Personal Finance Mar 25, 2024 12:30 PM EDT

Tax Headaches Drive Expats to Consider Renouncing US Citizenship

By April Fowell

  • Growing Citizenship Renunciation: Survey reveals a 10 percent rise in expats considering renunciation in the last year.

  • Taxation Challenges: Expats cite complex US tax laws as the main reason, with 1 in 5 uncomfortable filing taxes abroad.

  • Awareness and Representation: Many expats lack awareness of FBAR rules, and 75 percent feel misrepresented by the government.

With the federal tax deadline drawing near, millions of Americans feel pressured to file their forms. However, there are additional filing requirements for American expatriates, and this burden is causing some expats to doubt their citizenship.

Tax Headaches Drive Expats to Consider Renouncing U.S. Citizenship

With the federal tax deadline drawing near, millions of Americans feel pressured to file their forms.            
(Photo : by Oli Scarff/Getty Images)

Considerations Regarding Citizenship Renunciation

A recent poll by Greenback Expat Tax Services found that almost one-third of American foreign nationals either have intentions to renounce their American citizenship or are "seriously considering it."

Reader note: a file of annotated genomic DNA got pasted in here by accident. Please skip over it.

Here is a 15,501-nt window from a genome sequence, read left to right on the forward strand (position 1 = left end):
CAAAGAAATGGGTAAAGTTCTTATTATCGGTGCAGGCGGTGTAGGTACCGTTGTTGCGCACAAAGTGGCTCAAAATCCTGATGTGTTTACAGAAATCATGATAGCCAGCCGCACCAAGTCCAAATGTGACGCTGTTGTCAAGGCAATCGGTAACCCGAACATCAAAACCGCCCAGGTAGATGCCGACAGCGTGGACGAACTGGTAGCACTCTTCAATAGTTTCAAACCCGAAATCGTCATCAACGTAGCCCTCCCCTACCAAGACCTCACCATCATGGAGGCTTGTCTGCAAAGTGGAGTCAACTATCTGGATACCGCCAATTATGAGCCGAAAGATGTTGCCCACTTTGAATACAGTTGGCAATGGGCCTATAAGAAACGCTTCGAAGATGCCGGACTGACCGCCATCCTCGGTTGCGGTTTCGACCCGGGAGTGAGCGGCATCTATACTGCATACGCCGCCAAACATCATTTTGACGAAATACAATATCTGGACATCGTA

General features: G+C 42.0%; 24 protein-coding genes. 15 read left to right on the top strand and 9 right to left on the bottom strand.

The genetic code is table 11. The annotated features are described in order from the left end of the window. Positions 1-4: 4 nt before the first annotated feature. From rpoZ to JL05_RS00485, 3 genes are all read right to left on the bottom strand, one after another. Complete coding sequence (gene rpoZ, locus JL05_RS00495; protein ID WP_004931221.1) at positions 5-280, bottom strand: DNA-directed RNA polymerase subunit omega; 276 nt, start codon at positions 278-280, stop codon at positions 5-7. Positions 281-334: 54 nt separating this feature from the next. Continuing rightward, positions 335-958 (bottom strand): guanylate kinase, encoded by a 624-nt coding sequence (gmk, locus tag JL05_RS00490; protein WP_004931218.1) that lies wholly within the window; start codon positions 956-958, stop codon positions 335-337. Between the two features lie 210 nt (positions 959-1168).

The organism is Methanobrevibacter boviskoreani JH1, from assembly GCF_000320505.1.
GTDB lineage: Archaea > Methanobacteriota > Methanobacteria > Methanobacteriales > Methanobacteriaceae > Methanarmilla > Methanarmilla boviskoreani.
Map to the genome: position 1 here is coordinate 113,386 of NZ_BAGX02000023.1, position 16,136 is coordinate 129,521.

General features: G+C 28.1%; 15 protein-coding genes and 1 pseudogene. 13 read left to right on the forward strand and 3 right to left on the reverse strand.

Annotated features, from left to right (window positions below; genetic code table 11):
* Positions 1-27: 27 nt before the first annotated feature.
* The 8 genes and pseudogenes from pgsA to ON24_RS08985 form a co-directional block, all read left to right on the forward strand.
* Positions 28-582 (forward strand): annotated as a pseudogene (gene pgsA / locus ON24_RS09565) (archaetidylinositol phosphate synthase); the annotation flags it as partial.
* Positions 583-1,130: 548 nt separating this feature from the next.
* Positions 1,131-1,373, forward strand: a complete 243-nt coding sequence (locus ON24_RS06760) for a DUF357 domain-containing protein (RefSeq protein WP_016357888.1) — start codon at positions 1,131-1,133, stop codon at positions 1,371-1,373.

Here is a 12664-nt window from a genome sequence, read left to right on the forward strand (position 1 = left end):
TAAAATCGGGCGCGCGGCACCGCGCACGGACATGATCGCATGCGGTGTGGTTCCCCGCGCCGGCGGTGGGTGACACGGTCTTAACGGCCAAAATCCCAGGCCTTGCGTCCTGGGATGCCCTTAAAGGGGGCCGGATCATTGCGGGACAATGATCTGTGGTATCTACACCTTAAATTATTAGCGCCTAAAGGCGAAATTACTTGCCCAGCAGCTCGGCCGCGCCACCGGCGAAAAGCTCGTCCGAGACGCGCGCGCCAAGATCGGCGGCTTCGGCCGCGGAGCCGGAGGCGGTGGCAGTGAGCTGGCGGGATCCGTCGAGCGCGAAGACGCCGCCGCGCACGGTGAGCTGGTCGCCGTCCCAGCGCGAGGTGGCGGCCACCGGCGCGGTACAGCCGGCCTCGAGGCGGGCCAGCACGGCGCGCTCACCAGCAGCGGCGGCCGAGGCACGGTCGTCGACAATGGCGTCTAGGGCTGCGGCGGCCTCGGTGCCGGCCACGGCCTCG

According to Mike Wallace, CEO of Greenback Expat Tax Services, there has been a "significant increase" in that figure over the last 12 months. The ratio increased from 20 percent to 30 percent between 2023 and 2024. The most recent estimate is based on a survey conducted in February among around 1,000 American expatriates.

The main reason American expats are thinking about relinquishing their citizenship is the hassle of handling and reporting US taxes. The poll found that almost 1 in 5 haven't felt comfortable filing taxes overseas.

U.S. income taxes are due on worldwide earnings for American expatriates, which include salary, company profits, investment income, and more. Expats may have to spend more money and time filing taxes in two different countries each year, even though they can avoid double taxation with a foreign income exclusion and tax credit.

If the total value of your accounts exceeds $10,000 at any point in the year, you may also be required to declare foreign bank accounts to the government by completing the declare of Foreign Bank and Financial Accounts, or FBAR. Failing to do so might result in a significant penalty.

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Awareness and Representation Issues

The Greenback Expat Tax Services poll found that 17% of American foreign nationals were not aware with the FBAR regulations.

According to the report, around 75 percent of American foreign nationals have not felt "fairly represented" by the government.

While some expatriates may find it alluring to give up their U.S. citizenship in order to avoid the "tax and reporting headache," certified financial planner Jude Boudreaux, a partner and senior financial planner at The Planning Center in New Orleans, says that typically it doesn't make sense.

Depending on your circumstances, the decision may be hard to undo and result in further unanticipated estate tax complications, he added.

Boudreaux, who is also a member of CNBC's Financial Advisor Council, stated that you can "streamline things and be forward-planning enough to avoid major landmines" with the correct tax assistance.

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